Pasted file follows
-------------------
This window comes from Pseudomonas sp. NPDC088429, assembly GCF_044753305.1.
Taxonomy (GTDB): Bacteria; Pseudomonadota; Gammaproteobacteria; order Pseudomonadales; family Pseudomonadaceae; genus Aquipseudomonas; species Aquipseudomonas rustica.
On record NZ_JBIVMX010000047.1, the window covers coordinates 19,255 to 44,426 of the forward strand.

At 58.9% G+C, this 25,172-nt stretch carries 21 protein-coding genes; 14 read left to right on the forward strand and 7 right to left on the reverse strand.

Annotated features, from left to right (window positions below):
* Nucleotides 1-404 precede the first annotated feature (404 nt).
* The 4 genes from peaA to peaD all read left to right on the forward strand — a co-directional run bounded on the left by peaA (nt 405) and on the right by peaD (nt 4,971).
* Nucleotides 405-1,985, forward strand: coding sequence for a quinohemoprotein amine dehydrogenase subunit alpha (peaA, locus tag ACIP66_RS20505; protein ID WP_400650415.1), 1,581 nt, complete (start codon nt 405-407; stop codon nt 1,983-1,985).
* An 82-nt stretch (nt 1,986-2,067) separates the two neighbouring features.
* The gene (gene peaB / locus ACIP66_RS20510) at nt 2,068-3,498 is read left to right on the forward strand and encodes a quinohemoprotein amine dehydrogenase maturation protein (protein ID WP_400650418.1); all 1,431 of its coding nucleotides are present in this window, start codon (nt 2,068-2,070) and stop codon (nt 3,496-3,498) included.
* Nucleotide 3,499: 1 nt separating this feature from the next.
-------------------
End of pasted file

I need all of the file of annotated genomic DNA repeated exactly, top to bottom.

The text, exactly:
This window comes from Pseudomonas sp. NPDC088429, assembly GCF_044753305.1.
Taxonomy (GTDB): Bacteria; Pseudomonadota; Gammaproteobacteria; order Pseudomonadales; family Pseudomonadaceae; genus Aquipseudomonas; species Aquipseudomonas rustica.
On record NZ_JBIVMX010000047.1, the window covers coordinates 19,255 to 44,426 of the forward strand.

At 58.9% G+C, this 25,172-nt stretch carries 21 protein-coding genes; 14 read left to right on the forward strand and 7 right to left on the reverse strand.

Annotated features, from left to right (window positions below):
* Nucleotides 1-404 precede the first annotated feature (404 nt).
* The 4 genes from peaA to peaD all read left to right on the forward strand — a co-directional run bounded on the left by peaA (nt 405) and on the right by peaD (nt 4,971).
* Nucleotides 405-1,985, forward strand: coding sequence for a quinohemoprotein amine dehydrogenase subunit alpha (peaA, locus tag ACIP66_RS20505; protein ID WP_400650415.1), 1,581 nt, complete (start codon nt 405-407; stop codon nt 1,983-1,985).
* An 82-nt stretch (nt 1,986-2,067) separates the two neighbouring features.
* The gene (gene peaB / locus ACIP66_RS20510) at nt 2,068-3,498 is read left to right on the forward strand and encodes a quinohemoprotein amine dehydrogenase maturation protein (protein ID WP_400650418.1); all 1,431 of its coding nucleotides are present in this window, start codon (nt 2,068-2,070) and stop codon (nt 3,496-3,498) included.
* Nucleotide 3,499: 1 nt separating this feature from the next.